May I ask for some recommendations? I like Bristol but it doesn't offer History & Politics and I am quite keen on York but have decided it's probably a little too far away from home. I think Durham's probably too far away from home (South Wales) as well but I felt more drawn to it from the prospectus than York. I'd probably only want to go to Durham if I were accepted there but rejected by Oxford and Warwick. As I'd choose it over York too, I've decided that I can probably use that university choice a little more wisely and apply to somewhere I feel more inclined to attend. I'm a little apprehensive about uni in London (because of the expense) but am open to suggestions (cajoling!) there!

sebyevans, by my very dodgy calculations, I need to get 194 UMS marks next year in order to get an A in History; I think this equates to a grade C. I don't want to be overly confident but I feel this is quite achievable.
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thegreatstupendo
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(Original post by Lottie)
Thanks for your quick replies!

In light of your advice, would you advise applying to Durham, Manchester, Oxford, Swansea and Warwick but selecting a slightly more competitive university than Aberystwyth?

I chose Aberystwyth because I would receive a fee grant if I attended there (as I am Welsh and it is in Wales), it has a very well repsected International Politics Department, which offers summer placements in the House of Commons and Welsh Assembly and the opportunity to study abroad at a university in Canada (e.g. McGill) or America (e.g. USC). I also like the courses it offered (while I could not find very many at all I liked at Cardiff, which was disappointing since I like the university and city). In spite of all of the positives I feel about the course at Aberystwyth, I'm a little put off by its location and, unfortunately, its low entry requirements. I don't know if that's a legitimate reason to be deterred from applying to a university but I would ideally like to go somewhere that has students who have similar A Level grades to me, etc. (Obviously, A Level grades aren't necessarily able to predict performance at university level but, nevertheless, I do seek to be around people of a similar ability to me.)

May I ask for some recommendations? I like Bristol but it doesn't offer History & Politics and I am quite keen on York but have decided it's probably a little too far away from home. I think Durham's probably too far away from home (South Wales) as well but I felt more drawn to it from the prospectus than York. I'd probably only want to go to Durham if I were accepted there but rejected by Oxford and Warwick. As I'd choose it over York too, I've decided that I can probably use that university choice a little more wisely and apply to somewhere I feel more inclined to attend. I'm a little apprehensive about uni in London (because of the expense) but am open to suggestions (cajoling!) there!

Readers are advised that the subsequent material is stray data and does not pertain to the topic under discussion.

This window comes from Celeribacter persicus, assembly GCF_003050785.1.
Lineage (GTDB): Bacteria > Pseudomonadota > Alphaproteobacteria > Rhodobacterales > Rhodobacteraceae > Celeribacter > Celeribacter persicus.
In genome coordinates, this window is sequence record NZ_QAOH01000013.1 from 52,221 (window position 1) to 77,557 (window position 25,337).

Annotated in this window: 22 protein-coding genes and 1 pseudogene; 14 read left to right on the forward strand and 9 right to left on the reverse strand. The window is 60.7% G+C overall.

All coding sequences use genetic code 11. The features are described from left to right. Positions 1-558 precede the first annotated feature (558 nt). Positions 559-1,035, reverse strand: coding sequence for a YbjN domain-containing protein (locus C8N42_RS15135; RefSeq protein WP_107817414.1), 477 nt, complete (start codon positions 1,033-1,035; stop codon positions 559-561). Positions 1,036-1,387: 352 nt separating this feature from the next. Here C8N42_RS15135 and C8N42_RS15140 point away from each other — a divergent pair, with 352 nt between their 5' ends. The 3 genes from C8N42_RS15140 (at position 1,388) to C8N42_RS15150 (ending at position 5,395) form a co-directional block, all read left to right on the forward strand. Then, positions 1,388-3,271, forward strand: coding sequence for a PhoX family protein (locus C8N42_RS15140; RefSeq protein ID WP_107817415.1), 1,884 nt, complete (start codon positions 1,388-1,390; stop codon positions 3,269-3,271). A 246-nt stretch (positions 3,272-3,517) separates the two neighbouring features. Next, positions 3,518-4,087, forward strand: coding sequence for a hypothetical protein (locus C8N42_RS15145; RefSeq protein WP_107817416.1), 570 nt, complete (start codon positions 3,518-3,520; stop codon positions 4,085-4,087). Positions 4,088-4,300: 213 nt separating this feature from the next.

I didn't see your grades, but remember, Durham only take people with 6 or more A*s at GCSE. Go to York! It
rules!

EDIT: Just noticed you had 10 A*s, ignore what I said. York still rules!
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Lottie
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(Original post by thegreatstupendo)
I didn't see your grades, but remember, Durham only take people with 6 or more A*s at GCSE. Go to York! It
rules!

EDIT: Just noticed you had 10 A*s, ignore what I said. York still rules!
Am trying to limit applications to places that take longer than five & a half hours to reach by rail!
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thegreatstupendo
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How long would Lancaster take? It has a very good course, and needs ABB-BBB.
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Lottie
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(Original post by thegreatstupendo)
How long would Lancaster take? It has a very good course, and needs ABB-BBB.
About 5 hours.

I'll have a look into it.
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blone_bomb
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liverpool, UEA, sussex and Queen Mary all have lower entry requirements and worth ooking at
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Lottie